Actresses don't come as talented or as classy as Sissy Spacek. The six-time Oscar nominee -- "Carrie," "Coal Miner's Daughter," "Missing," "The River," "Crimes Of The Heart," "In The Bedroom" -- has always been a force to watch on camera, and now, it's looking like she'll be one behind the camera as well.
24 Frames report that Spacek is set to make her directorial debut with "Sweet Tea." Based on the book by "Goodbye to the Buttermilk Sky" by Julia Oliver, the film will center around families and relationships during the Great Depression in Alabama. The film will have a script from "Get Low" writer C. Gaby Mitchell and expect more news on this one soon.
Spacek has had an option on the material for years and is now pushing forward with casting expected to be announced soon, likely at Cannes, where we'd guess the project will be shopped as well. Spacek isn't expected to take a role in the film, but given her long career in Hollywood she will have no problem finding talented collaborators. Here's a summary of the book from Amazon:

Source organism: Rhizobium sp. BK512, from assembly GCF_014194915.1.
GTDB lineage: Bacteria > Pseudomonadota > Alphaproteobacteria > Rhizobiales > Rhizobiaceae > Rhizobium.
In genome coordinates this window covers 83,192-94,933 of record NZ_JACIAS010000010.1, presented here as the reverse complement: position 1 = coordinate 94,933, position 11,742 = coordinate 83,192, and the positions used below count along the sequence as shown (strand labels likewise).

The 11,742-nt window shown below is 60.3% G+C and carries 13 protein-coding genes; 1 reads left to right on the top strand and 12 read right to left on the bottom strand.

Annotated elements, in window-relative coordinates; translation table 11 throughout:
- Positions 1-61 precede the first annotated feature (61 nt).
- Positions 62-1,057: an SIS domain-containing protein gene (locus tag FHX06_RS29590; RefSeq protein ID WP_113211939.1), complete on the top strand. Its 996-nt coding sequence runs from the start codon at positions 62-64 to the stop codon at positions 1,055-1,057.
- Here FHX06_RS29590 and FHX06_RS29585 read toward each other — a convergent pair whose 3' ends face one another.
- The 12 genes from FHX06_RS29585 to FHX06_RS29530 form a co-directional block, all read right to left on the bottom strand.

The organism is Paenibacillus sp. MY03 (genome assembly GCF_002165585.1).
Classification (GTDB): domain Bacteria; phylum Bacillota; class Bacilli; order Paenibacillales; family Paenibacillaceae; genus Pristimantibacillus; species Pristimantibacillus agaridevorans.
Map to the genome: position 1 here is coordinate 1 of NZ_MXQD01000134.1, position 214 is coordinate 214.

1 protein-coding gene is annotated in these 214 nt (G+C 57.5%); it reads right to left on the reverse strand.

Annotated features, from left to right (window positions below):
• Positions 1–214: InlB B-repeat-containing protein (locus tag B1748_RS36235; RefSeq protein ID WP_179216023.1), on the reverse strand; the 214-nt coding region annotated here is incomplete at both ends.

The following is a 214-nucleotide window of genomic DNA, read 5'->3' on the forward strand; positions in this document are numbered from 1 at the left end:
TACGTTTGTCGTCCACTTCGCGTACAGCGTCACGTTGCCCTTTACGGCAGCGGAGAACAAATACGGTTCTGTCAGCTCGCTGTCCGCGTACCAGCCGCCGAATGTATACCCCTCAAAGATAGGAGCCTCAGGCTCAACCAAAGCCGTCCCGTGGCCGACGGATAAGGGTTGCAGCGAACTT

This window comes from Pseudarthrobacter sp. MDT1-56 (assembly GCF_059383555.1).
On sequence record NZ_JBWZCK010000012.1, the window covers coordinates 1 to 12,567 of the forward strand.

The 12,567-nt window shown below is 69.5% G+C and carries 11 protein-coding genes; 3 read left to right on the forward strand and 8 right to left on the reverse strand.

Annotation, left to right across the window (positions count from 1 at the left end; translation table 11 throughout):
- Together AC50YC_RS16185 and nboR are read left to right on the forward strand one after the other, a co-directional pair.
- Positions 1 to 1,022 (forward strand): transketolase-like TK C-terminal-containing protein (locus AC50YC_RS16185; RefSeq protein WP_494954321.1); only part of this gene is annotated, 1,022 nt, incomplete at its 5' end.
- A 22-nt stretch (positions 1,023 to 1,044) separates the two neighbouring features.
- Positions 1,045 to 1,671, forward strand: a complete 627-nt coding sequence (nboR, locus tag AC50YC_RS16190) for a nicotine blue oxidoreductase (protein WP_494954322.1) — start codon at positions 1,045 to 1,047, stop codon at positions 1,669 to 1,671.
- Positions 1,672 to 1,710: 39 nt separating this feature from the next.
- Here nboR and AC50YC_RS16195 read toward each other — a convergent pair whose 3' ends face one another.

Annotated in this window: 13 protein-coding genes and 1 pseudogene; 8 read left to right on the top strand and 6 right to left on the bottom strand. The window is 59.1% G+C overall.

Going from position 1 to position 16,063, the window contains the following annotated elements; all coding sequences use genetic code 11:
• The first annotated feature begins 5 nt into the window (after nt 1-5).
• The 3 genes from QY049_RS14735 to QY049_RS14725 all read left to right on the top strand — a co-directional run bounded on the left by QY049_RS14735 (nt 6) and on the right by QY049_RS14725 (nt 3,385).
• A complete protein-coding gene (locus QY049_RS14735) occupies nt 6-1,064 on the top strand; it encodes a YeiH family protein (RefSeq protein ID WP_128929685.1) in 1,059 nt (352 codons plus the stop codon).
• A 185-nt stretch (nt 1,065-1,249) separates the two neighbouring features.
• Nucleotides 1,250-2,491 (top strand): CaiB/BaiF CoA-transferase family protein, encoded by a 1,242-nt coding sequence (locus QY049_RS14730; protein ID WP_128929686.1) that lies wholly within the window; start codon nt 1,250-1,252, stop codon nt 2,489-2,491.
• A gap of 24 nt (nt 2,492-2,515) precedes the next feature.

The author's refreshing treatment of the supernatural and her playful sense of irony, especially when applied to the themes of death and separation, make this a strong first collection. Each of the 15 crisp stories wastes no time introducing characters and getting to the point, although Oliver sometimes allows her offbeat humor to sneak up on the reader, as in "Futures," a tale of two college students who visit a fortune teller only to discover, eventually, that the seeress mixed up their futures. In another sly story, a woman paying solitary "Last Respects" to her former husband is so intent on her memories that she doesn't realize until the end that she has been seated before the wrong casket--her ex, it turns out, having been cremated. In a different tone, "Penolia" depicts a woman using her "special power" to physically transform her daughter's appearance in order to discourage the child's father from abducting her. Despite the frequent supernatural overtones, these tales are essentially parables of modern life, often profiling people at a pivotal moment after the death of a spouse, divorce or some other milestone. They succeed both as entertainment and as commentary about personal and societal expectations in the age of the redefined family.